The dawn of the new millennium and the birth of rapidly advancing technology has brought about an extension to the working week. With machines to do our washing, kitchen appliances doing half the work for us and having a service for pretty much anything, humanity rejoiced as we thought we had “more time”. This led us to focus more on “bossing it” at work, cramming in all the study hours and climbing to the top of our respective work ladders.
Generally, from what I read and hear discussed, it’s been like this for nigh on 30 years. The world is rushing, forgetting resting. Striving, forgetting sabbath. After a year of almost forced rest in the U.K, I think we’re waking up to just how important it really is. We’re redefining the work-life balance, we’re rediscovering what really matters to us and I’m not mad about it!
I don’t really think of the horizontal, sleep, lay on a beach kind of rest (although that is definitely part of it – I am SO ready for a holiday) because we can all come away from times like that still feeling unrested. I mean more, recalibrating, coming back to a sense of self and what makes us happy, reprioritising and then “going again” on Monday.
Rest is an active thing. It’s a choice we make about our week. John Mark Comer, a church teacher and writer from Bridgetown Church in Portland, Oregan puts it like this: “It’s about cultivating an environment, an atmosphere to enjoy your life, your world, and your God. It’s more of a mode of being than a twenty-four-hour time slot.”
Rest isn’t something we earn, it’s something we get to enjoy.
Living in the world, we work so we can rest. Living in Christ, it’s different, counter cultural, upside down. We rest so we can work. God rested in Genesis on the seventh day. In Jewish culture that seventh day is actually the beginning of the week. The week literally starts with rest. If I’m meant to follow God’s lead I think I can do it here too.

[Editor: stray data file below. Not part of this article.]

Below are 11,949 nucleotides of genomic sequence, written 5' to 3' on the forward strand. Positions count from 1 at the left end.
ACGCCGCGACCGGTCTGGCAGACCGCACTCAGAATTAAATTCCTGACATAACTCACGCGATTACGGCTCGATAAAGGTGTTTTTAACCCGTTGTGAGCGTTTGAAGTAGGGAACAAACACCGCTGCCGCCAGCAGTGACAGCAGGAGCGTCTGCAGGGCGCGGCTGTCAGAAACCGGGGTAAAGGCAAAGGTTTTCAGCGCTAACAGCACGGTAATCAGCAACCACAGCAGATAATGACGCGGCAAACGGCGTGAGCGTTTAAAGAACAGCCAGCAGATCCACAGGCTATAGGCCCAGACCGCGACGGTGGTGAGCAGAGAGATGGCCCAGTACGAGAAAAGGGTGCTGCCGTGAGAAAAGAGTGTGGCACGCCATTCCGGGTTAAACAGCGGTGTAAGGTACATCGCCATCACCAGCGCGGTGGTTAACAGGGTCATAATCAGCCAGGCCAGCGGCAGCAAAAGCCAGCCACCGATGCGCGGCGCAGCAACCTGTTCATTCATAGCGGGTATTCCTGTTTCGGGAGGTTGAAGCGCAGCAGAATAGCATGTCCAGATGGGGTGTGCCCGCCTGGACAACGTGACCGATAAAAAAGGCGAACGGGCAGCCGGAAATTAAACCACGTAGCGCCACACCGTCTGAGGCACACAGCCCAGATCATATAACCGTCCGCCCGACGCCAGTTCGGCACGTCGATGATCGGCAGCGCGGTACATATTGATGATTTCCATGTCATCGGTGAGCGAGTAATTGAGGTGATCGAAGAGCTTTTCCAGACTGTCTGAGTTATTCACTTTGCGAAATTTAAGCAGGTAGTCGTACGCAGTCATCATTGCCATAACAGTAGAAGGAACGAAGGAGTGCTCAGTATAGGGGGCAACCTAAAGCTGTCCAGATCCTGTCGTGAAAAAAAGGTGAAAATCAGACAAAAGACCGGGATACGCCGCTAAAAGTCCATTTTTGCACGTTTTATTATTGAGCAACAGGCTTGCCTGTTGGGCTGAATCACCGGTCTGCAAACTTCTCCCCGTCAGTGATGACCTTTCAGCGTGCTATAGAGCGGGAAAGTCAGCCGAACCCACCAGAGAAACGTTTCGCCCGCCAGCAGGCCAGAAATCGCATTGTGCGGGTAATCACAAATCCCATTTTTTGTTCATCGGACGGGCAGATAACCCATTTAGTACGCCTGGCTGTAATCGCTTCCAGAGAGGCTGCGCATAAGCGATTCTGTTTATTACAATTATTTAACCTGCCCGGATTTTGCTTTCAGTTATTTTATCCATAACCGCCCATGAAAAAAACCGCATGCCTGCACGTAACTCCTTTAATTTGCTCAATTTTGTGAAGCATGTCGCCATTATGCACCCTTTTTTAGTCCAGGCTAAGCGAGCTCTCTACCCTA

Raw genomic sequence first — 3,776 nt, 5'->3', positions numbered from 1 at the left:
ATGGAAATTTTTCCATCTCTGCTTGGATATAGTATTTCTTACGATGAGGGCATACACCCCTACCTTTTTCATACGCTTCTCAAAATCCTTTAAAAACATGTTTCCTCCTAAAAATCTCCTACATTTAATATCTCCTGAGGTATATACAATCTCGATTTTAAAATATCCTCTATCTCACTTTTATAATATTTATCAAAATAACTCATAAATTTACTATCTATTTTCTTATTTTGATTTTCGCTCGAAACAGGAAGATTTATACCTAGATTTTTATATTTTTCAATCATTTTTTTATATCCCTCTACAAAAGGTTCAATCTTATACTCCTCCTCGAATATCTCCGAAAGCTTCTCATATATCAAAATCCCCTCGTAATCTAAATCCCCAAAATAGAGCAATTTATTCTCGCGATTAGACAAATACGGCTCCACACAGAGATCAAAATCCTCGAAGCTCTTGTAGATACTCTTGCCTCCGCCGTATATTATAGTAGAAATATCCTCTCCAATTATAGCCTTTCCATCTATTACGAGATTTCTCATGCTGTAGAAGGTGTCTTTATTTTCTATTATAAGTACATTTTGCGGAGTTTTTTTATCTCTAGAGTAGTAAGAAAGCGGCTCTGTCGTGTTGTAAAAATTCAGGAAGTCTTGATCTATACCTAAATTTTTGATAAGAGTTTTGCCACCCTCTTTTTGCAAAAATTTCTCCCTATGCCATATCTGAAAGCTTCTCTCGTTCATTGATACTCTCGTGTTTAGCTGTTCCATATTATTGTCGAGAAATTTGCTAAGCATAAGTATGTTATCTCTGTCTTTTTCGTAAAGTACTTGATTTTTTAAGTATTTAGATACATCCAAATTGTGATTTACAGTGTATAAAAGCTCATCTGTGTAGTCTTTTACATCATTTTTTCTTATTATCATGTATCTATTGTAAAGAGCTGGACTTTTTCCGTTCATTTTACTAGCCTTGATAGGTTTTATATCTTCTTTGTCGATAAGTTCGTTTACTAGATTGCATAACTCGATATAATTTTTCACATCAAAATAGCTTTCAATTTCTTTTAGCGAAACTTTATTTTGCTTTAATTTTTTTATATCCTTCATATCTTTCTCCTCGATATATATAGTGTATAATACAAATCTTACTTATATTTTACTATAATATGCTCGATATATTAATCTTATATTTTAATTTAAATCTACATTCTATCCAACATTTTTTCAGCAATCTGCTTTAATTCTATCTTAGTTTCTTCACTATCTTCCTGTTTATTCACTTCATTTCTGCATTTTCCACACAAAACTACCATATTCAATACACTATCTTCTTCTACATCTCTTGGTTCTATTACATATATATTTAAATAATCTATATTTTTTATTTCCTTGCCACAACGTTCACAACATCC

Reading the Gospels, I’m usually looking for the work Jesus is doing, the miracles he’s performing, the lives he’s changing. But if I look closer, interwoven throughout it all is rest. He eats with his friends, enjoying himself. He sleeps on the boat in the storm, regenerating his energy. He retreats to be alone and pray, coming back to his sense of self and purpose.
So why am I so worried that I’m not always working?
One thing I’ve really had to wrestle with is that rest is not laziness! When I was a teenager, my mum would often swing into my room when I was mid-movie, peak snack (junk food) time and tell me I was being lazy. That there was much to be done and I needed to “get a move on”. There was probably some truth in it, more than likely I had homework I was avoiding and chores I couldn’t bear to complete. But I’ve carried that into adulthood. Now, it’s like my mum is standing over my shoulder when I’m having a slow Saturday asking “What are you doing?!”
A few weeks ago I was reflecting on how I like to rest, when I realised that I actually use my days off to complete my to-do list. I clean the house, get my groceries, do as many loads of washing as humanly possible. Then it comes to Monday and I want to roll over and relive the past two days.
Now, I get it, the to-do list has got to be done! Your to-do list is probably even longer than mine. But our “to-do” shouldn’t interfere with our being.
As best I can in the season of life I find myself in, I work my to-do list into my working week. I work hard at my job and empty myself of energy during the day. Then my evenings I re-charge, I fill up my energy tank with rest. Currently that looks like: a meal at the dinner table with my housemate, a long hot shower or maybe a couple of episodes of One Tree Hill before my head hits the pillow and I go again tomorrow.
Then Saturday comes around and that is now my day with no agenda. Nothing to complete or create. Time spent refilling myself, celebrating God and how he has made me and is making my life. A long, slow walk, a flat white, seeing friends, reading, eating, doing things that bring me joy and not spending my day to please others or tick off my to-do’s.
In Matthew 11, Jesus asks: “Are you tired? Worn out? Burned out on religion? Come to me. Get away with me and you’ll recover your life. I’ll show you how to take a real rest. Walk with me and work with me—watch how I do it. Learn the unforced rhythms of grace. I won’t lay anything heavy or ill-fitting on you. Keep company with me and you’ll learn to live freely and lightly.”
The world says rest is sleep, and in some ways it is. But now I’m watching how Jesus rests and taking inspiration from him.
Love Georgia x